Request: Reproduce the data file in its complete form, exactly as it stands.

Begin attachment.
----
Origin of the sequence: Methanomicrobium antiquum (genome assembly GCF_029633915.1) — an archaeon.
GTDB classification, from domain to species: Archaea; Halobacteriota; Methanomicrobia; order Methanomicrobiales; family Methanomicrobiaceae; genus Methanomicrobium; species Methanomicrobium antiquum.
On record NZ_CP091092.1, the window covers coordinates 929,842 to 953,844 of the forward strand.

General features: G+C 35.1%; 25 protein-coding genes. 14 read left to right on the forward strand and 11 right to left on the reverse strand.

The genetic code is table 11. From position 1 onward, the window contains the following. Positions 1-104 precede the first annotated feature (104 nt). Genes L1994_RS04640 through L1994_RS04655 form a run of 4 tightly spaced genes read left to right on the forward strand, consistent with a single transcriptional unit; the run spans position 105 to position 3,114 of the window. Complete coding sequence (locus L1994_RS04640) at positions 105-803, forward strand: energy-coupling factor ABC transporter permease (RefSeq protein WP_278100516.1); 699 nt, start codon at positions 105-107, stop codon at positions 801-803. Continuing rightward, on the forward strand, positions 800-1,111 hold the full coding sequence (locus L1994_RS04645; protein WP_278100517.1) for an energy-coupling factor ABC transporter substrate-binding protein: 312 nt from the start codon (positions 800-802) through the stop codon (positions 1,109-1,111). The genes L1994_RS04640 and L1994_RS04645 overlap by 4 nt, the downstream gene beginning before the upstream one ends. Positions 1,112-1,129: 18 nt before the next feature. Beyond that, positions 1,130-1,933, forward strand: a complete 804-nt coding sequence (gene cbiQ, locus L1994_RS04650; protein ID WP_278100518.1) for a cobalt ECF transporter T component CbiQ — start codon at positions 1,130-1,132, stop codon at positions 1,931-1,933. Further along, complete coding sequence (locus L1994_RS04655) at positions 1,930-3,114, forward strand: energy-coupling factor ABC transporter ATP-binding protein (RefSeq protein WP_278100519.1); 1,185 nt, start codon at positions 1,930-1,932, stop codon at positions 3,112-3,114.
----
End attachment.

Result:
Origin of the sequence: Methanomicrobium antiquum (genome assembly GCF_029633915.1) — an archaeon.
GTDB classification, from domain to species: Archaea; Halobacteriota; Methanomicrobia; order Methanomicrobiales; family Methanomicrobiaceae; genus Methanomicrobium; species Methanomicrobium antiquum.
On record NZ_CP091092.1, the window covers coordinates 929,842 to 953,844 of the forward strand.

General features: G+C 35.1%; 25 protein-coding genes. 14 read left to right on the forward strand and 11 right to left on the reverse strand.

The genetic code is table 11. From position 1 onward, the window contains the following. Positions 1-104 precede the first annotated feature (104 nt). Genes L1994_RS04640 through L1994_RS04655 form a run of 4 tightly spaced genes read left to right on the forward strand, consistent with a single transcriptional unit; the run spans position 105 to position 3,114 of the window. Complete coding sequence (locus L1994_RS04640) at positions 105-803, forward strand: energy-coupling factor ABC transporter permease (RefSeq protein WP_278100516.1); 699 nt, start codon at positions 105-107, stop codon at positions 801-803. Continuing rightward, on the forward strand, positions 800-1,111 hold the full coding sequence (locus L1994_RS04645; protein WP_278100517.1) for an energy-coupling factor ABC transporter substrate-binding protein: 312 nt from the start codon (positions 800-802) through the stop codon (positions 1,109-1,111). The genes L1994_RS04640 and L1994_RS04645 overlap by 4 nt, the downstream gene beginning before the upstream one ends. Positions 1,112-1,129: 18 nt before the next feature. Beyond that, positions 1,130-1,933, forward strand: a complete 804-nt coding sequence (gene cbiQ, locus L1994_RS04650; protein ID WP_278100518.1) for a cobalt ECF transporter T component CbiQ — start codon at positions 1,130-1,132, stop codon at positions 1,931-1,933. Further along, complete coding sequence (locus L1994_RS04655) at positions 1,930-3,114, forward strand: energy-coupling factor ABC transporter ATP-binding protein (RefSeq protein WP_278100519.1); 1,185 nt, start codon at positions 1,930-1,932, stop codon at positions 3,112-3,114.